15 June 2023

Rising youth unemployment in South Africa is a critical challenge that requires immediate action due to the far-reaching implications it has for the country’s economic growth, social stability and the wellbeing of future generations.

The recently released Quarterly Labour Force Survey (QLFS) shows that South Africa’s unemployment rate for the first quarter of 2023 was 32.9%, with youth in the country between the ages of 15 to 24 and 25 to 34 years recording the highest unemployment rates of 62.1% and 40.7% respectively.

According to General Manager for Education Reform and Employability at Absa, Makano Morojele, these figures not only represent missed opportunities for personal growth and economic independence, but also underscore the potential consequences of a disenfranchised youth population.

Morojele notes that according to the QLFS, the number of unemployed people increased by 179 000 in the first quarter of this year, compared to the last quarter of 2022. The youth, in particular, have been hit hard, she says, with black youth between 13 and 34 years disproportionately affected. This, she adds, poses a significant problem that requires a collaborative approach to finding solutions that will ensure the future sustainability of the country through the improved economic participation of the youth.

“Treating the symptom is not going to solve the problem. Measurement and research are critical in understanding the root causes of the current crisis and defining the appropriate solutions. This is where our focus is. Together with our partners in the developmental space, we believe we have identified a unique proposition to propel meaningful sustainable change,” she says.

One of these interventions is in technical education. Absa has partnered with WeThinkCode_, a software development training academy that delivers tuition-free tech education to South African youth from underserved communities. Together they have adopted an ecosystem approach to close the gap in industry needs by developing mid-level digital skills. The curriculum is developed in collaboration with industry experts and delivered through project-based learning which enables ensures that graduates from the academy are equipped with the types of digital skills that are sought after by companies that hire tech talent.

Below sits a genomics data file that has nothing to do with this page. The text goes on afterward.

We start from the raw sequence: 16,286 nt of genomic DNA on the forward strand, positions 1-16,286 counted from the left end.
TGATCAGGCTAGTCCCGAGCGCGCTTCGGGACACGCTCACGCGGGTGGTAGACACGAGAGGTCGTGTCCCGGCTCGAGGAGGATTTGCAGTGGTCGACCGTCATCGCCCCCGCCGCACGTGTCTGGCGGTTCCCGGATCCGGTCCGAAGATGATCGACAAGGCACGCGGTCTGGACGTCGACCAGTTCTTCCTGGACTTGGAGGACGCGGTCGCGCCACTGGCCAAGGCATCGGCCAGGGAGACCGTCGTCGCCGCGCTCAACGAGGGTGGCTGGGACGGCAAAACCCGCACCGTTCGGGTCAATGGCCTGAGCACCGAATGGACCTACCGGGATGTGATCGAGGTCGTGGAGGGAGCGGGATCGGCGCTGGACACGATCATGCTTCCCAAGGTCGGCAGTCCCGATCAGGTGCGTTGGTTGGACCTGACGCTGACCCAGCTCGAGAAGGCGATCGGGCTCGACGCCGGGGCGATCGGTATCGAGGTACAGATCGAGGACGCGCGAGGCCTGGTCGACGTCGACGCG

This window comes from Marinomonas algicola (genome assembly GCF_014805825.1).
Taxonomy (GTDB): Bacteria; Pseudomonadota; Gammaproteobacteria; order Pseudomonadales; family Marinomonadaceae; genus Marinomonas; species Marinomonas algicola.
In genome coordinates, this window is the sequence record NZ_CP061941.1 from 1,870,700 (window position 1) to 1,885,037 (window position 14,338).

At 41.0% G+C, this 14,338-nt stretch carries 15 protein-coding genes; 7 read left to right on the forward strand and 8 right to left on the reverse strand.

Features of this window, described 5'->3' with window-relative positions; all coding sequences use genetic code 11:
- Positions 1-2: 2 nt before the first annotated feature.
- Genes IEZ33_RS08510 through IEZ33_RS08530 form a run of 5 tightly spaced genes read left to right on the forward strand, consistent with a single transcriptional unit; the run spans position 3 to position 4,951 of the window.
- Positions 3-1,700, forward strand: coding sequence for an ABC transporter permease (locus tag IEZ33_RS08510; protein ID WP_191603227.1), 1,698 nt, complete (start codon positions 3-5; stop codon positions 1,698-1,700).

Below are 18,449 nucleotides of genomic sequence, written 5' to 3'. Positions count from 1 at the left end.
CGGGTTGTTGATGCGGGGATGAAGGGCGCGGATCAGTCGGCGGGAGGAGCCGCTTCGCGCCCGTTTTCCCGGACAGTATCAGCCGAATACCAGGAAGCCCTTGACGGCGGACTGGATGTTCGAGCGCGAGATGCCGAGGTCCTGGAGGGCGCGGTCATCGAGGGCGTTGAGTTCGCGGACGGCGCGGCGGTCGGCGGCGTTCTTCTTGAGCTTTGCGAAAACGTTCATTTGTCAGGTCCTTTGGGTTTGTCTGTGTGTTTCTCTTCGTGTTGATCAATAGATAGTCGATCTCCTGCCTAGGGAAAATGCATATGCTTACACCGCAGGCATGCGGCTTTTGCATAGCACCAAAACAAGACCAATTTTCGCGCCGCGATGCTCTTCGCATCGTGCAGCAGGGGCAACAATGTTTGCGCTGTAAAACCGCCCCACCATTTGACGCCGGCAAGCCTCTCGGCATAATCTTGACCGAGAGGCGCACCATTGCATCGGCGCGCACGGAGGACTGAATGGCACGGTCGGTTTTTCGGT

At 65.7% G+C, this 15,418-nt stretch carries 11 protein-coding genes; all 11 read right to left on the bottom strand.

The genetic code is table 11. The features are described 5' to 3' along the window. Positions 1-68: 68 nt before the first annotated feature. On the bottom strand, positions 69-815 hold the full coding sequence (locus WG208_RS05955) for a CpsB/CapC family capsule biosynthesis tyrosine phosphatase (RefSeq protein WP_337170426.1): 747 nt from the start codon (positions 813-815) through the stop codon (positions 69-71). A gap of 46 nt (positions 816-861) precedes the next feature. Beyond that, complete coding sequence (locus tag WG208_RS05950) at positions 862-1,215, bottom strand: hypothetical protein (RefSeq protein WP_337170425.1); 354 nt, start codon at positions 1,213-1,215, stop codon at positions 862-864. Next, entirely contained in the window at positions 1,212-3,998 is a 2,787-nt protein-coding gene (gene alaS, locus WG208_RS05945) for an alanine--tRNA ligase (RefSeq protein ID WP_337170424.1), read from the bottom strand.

“Each year, approximately 40,000 digital jobs go unfilled in South Africa because of the shortage of skilled developers. This training is essential in closing this digital skills gap as it enables us to pathway unemployed youth into employment in the tech sector,” says Nyari Samushonga, CEO of WeThinkCode_.

“The average entry-level salary of a software developer is R20 000 per month. If we can train enough people to occupy the 40,000 unfilled jobs, we could generate R9.6 billion in annual earnings from South Africa’s youth,” she says.

“We are creating an alternative pathway to economic participation that does not require a university degree. Our inclusive recruitment model is also enabling us to close the gender gap within the tech sector as 52% of our students are women. Over the three years of our partnership with Absa we have built a bespoke digital curriculum that has already been used by 1,132 learners with many more to come. Absa has also sponsored tuition-free digital training for 222 youth, 102 of whom have graduated and are now already in full time employment,” continues Samushonga.

The partnership’s key objective is to now scale the impact. Absa is funding and strategically supporting WeThinkCode’s expansion through a public/private partnership with the Technical and Vocational Education and Training (TVET) Colleges. This pivot aims to deliver this proven model of demand-led training in the public education system through the 250 TVET campuses across the country, thereby ensuring a national impact.

“Our work with WeThinkCode_ and other partners in the youth employability space has shown us that collaboration based on a common purpose is key but that each partner brings with them a different set of tools which is critical to be able to explore the problem, expand our solution and extend our offering. We need to see, and be open to understanding, what the reality is for all stakeholders. We believe that as Absa we can play a central role in coordinating projects and driving the pace. We are investing in how we are turning around the lives of young people across the continent. Given the current state of unemployability in our youth, we have no option but to succeed,” concludes Morojele.